Bauer blames typo for Take 5 story claiming philandering police official committed crimes in NSW instead of UK

Bauer Media’s real life magazine Take 5 has been accused of misleading its readers after suggesting the story of a British “crooked copper” who used the police database to access information about women in order to sleep with them, actually occurred in Australia.

The magazine implies to readers the offences took place in NSW.

The German-owned publisher – which has been increasing the amount of syndicated international copy it uses – claims the change was a typographical error. Bauer claims that the location of “Redruth, Cornwall” was accidentally changed to “Redfern, NSW” because the names were similar.

Take5 said the victim was from NSW

Take5 said the victim was from NSW

The original story came from Lisa Andrew, 40, of Redruth in the rural county of Cornwall, who spoke to magazines and newspapers including The Sun after her husband, a Police Community Support Officer (PCSO) was found guilty of misconduct in a public office in a widely publicised case in the UK.

Take 5 cop coverIn the article the PCSO, a uniformed police support staffer , is said to be a police officer, but his name and age, Andrew Bunyan, 40, have not been changed. Whilst the body of the article does not specifically claim the case occurred in Australia, it does not specify to readers that it occurred overseas.

Journalism academic David McKnight told Mumbrella the article is “one of the most bizarre things I’ve seen in journalism” and likely to be part of a growing trend as Bauer Media Group syndicate smore content across its international titles.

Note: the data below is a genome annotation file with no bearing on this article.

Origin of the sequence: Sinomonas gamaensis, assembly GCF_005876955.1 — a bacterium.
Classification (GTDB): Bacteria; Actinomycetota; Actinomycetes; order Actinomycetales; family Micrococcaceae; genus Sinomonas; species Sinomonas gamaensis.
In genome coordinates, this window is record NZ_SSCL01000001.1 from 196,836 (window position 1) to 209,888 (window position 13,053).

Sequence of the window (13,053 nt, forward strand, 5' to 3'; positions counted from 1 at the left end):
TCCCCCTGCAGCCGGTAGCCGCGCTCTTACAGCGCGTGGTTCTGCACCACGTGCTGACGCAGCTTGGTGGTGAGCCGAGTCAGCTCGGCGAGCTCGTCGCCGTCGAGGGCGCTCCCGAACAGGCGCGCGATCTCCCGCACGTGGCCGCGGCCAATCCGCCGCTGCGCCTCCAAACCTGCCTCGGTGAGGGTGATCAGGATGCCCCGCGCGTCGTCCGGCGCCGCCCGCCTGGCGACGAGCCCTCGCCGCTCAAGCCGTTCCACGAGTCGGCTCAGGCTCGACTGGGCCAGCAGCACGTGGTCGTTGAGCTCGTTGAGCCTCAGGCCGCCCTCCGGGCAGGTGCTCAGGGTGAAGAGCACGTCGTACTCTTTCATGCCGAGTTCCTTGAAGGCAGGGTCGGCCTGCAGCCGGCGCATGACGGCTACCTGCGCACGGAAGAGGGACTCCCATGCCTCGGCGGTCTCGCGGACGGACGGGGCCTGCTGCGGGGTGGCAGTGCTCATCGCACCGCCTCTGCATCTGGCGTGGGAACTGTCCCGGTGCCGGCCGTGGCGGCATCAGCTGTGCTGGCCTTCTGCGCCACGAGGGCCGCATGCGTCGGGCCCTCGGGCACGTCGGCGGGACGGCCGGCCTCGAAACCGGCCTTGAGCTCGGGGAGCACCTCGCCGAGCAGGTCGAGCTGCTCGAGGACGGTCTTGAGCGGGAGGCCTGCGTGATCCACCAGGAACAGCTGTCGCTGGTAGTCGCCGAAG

McKnight told Mumbrella: “It just shows another example of the erosion of journalism based on facts into a kind of blurring into entertainment values. People think they can do this and it’s just extraordinary.

“I get the sense this is part of the spirit of the time because the core of journalism is being eroded through the disintegration of newspapers, so you get stuff like this, but they just shouldn’t do it. It’s misleading.

Take 5

Take 5

“The trust between a publication and its readers is pretty important. People are not stupid, you can present something as a fictional story or you can present it as factual and there are different rules for different kinds of things and those sort of details shouldn’t be changed.”

Bauer Media Group, formerly ACP Magazines, has made moves to publish content from the UK as well as the US and other countries, Bauer has previously said in response to the appointment of a single editor to work across its Dolly and Cleo titles.

Editor-in-chief Paul Merrill, who took the helm of Bauer’s real life portfolio in May, did not respond to invitations to comment.

A Bauer spokeswoman said: “This piece originally appeared in the Daily Mail which is not a Bauer Media owned publication. It was bought via a syndication service directly from the newspaper which as you know is common practice across all publishing companies.

“It is not unusual for Take 5, from time to time, to run an overseas article with many receiving positive feedback from readers. Yes, the wrong address has been attributed to this article, as they are very similar. Unfortunately in this instance is attributed to human error.”

Earlier this month Bauer Media Group CEO Matthew Stanton told Mumbrella content would not be compromised as the publisher restructures and cuts editorial staff. Stanton also said Bauer was looking at different, non-traditional ways of producing content that would enhance the quality of magazines.

Take 5 has a circulation of around 174,000 and a target readership of women in the ‘heart of middle Australia’ according to the Bauer Media Group website. It has a cover price of $3.10.

NSW Police and the Police Association declined to respond directly to the article.

Megan Reynolds


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